Carson Guy’s light shined brightly.
As a son and a grandson, he was helpful and funny, had a big heart and didn’t cause heartache or worry.
As the youngest of three brothers, he was welcome to tag along — one of the boys who fit right in with the older ones, said his brother Colin.
As an employee at Pete’s Pier Marina, Carson was the one who had a knack for knowing what had to be done and the willingness to do whatever it took to keep the bait shop running smoothly, said Boe Braccio, Pete’s Pier owner.
“He was dependable, reliable, honest and a gentleman. He was intelligent, compassionate and our right and left hand man,” Braccio said. “He filled any void that needed to be filled. He kept the ball rolling and made us laugh every day.”
Early on Sunday morning, while it was still dark on Aug. 23, 2020, while on his way to work Carson was killed by a wrong-way driver. He was 19.
“He was trying to find his way in life, what he wanted to do,” said his mother, Cindi Guy.
A 2019 Crystal River High School graduate, Carson had moved to Gainesville to start college at Santa Fe College, although he quickly realized that wasn’t exactly where he wanted to be.
“His interest was always in culinary,” Guy said. “We called him our little sous chef because he was always in the kitchen cooking something.”
While in Gainesville, Carson had gotten a job at a sushi restaurant and was learning the art of making sushi.
“It was our secret plan for him to open a sushi place in Crystal River one day,” Cindi Guy said.
“He was a talented chef,” Colin Guy said. “His signature dish — he would take a package of ramen noodles and fry it up, add chicken or something and make it delicious, like pad thai.”
He also had a penchant for hot sauce, the hotter the better, and he loved to challenge his older brothers into eating the hottest of the hot — and he always “won.”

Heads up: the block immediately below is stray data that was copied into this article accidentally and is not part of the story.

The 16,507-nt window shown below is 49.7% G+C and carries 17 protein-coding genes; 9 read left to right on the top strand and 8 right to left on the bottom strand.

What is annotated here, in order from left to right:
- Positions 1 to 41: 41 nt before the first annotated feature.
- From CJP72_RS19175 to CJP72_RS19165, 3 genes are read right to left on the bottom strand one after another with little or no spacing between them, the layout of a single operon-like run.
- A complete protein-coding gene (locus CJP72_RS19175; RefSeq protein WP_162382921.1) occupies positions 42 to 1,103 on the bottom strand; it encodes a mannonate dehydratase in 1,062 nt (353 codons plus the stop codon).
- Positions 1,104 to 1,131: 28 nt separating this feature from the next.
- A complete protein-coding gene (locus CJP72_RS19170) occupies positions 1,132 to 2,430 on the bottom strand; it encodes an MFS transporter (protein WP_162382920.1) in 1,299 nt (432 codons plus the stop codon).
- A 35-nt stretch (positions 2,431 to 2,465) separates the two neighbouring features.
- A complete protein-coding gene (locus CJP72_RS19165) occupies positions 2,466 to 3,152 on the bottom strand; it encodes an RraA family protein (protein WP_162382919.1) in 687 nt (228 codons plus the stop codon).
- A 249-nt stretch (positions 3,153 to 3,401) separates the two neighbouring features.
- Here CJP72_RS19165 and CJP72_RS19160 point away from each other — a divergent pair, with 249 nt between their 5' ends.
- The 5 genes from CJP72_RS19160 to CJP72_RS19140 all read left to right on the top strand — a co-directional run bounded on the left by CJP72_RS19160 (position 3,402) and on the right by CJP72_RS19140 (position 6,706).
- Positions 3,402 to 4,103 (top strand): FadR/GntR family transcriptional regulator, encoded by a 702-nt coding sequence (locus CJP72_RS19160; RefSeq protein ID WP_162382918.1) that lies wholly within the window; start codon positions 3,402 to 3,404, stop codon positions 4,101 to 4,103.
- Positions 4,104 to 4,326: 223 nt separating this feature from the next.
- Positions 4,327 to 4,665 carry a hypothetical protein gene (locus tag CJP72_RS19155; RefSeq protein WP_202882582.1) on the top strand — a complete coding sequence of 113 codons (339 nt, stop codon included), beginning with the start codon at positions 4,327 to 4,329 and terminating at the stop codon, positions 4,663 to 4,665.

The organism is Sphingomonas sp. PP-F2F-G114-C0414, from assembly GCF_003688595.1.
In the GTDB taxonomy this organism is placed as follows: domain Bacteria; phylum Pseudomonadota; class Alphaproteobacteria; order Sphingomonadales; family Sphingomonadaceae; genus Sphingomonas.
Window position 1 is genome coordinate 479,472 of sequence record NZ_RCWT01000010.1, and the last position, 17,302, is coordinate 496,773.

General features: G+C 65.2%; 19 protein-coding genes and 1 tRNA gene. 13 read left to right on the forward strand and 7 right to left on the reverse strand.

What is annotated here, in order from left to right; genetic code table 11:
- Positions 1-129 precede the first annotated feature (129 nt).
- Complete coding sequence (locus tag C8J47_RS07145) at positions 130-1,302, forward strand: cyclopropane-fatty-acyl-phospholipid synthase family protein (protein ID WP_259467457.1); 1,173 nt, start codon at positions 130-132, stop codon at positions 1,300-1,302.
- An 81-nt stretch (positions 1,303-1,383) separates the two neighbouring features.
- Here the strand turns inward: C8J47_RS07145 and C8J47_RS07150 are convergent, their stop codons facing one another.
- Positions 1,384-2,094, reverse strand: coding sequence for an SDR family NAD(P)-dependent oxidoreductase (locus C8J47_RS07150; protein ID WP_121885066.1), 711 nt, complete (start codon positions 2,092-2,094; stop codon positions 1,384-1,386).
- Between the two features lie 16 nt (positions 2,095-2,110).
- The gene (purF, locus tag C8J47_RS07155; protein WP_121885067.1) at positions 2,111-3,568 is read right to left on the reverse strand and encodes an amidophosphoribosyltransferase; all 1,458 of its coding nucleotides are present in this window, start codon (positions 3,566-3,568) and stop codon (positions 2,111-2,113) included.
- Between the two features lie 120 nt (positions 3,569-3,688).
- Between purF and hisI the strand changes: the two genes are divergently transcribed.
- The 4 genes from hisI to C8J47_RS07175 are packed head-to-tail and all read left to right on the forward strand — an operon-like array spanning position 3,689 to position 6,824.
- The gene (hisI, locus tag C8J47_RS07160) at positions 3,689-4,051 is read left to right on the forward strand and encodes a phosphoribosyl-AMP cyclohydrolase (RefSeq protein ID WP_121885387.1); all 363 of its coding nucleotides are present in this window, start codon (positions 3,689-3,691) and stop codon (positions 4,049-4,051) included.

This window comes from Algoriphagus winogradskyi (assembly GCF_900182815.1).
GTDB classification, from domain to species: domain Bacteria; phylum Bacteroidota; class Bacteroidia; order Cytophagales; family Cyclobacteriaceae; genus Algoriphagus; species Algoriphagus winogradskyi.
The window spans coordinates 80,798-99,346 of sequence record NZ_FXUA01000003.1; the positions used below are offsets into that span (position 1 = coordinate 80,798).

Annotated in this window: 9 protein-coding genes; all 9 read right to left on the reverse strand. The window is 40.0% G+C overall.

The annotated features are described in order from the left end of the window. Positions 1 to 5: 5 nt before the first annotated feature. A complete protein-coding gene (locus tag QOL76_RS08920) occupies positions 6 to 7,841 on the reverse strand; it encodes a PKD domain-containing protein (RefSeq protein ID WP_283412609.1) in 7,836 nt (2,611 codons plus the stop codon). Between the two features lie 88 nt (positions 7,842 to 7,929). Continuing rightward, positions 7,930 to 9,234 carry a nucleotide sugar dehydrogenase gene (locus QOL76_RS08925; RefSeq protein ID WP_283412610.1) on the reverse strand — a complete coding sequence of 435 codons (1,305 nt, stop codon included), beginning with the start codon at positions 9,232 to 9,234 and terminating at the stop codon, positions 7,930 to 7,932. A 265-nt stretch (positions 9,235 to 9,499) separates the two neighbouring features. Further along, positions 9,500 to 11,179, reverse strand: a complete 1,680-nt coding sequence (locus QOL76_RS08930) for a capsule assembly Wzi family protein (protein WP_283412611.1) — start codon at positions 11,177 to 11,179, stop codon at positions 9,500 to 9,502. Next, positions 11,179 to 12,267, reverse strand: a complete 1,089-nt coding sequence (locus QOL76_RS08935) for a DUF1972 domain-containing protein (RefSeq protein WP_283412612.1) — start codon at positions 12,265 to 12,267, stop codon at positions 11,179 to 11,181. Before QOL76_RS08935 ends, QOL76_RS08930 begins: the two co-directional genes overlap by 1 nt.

When the coronavirus pandemic closed down the restaurant in Gainesville and also classes at school, Carson came back home to Crystal River and got his job back at Pete’s Pier where he had worked previously.
“When he was younger, we had a manatee tour business, and Carson was our ‘swim guy,’ helping people in the water,” Cindi Guy said. “He was so good with the people, always had a smile.”
On one tour, Carson was in the water with people on the tour boat when the manatees that had been in the area suddenly disappeared.
“So he was following the bubbles and when the bubbles came to the surface (of the water) — it was an alligator,” she said.
Carson quickly told the people, “Let’s get back in the boat,” and when everyone was safely in he whispered to his mom, “Mom! That was an alligator!”
Growing up in Crystal River, Carson was at home on the water. When he was younger, he was on the school swim team
“We were fishing buddies,” Colin said. “We used to fish the backwaters of Ozello for redfish. He was definitely adventurous. I remember one night, the final night of snook season when he was probably 14.
“I remember it was a full moon and I had been out fishing with some of our other buddies and we were getting skunked. He took himself out by himself in our little jon boat and he caught a perfect, legal, keeper snook — 33 inches — on the last night, and none of us could believe it,” Colin said.
“I got a picture of us that night with him holding the snook up,” he said.
After that, Carson brought the fish home and cooked it.
“When I heard about the accident, there was no doubt in my mind that he would be OK,” Boe Braccio said. “Finding out that he passed away was like being struck by lightning. He didn’t want anything more than to find a spot to shine in this world and to have a future with his girlfriend, Taryn (Hudgens).
“It’s still hard to believe,” Braccio said. “He followed the rules. He made the right choices, he stopped at stop signs, he didn’t speed, he wore his seatbelt ... he was a good kid and he will be missed, but he’ll never be forgotten.”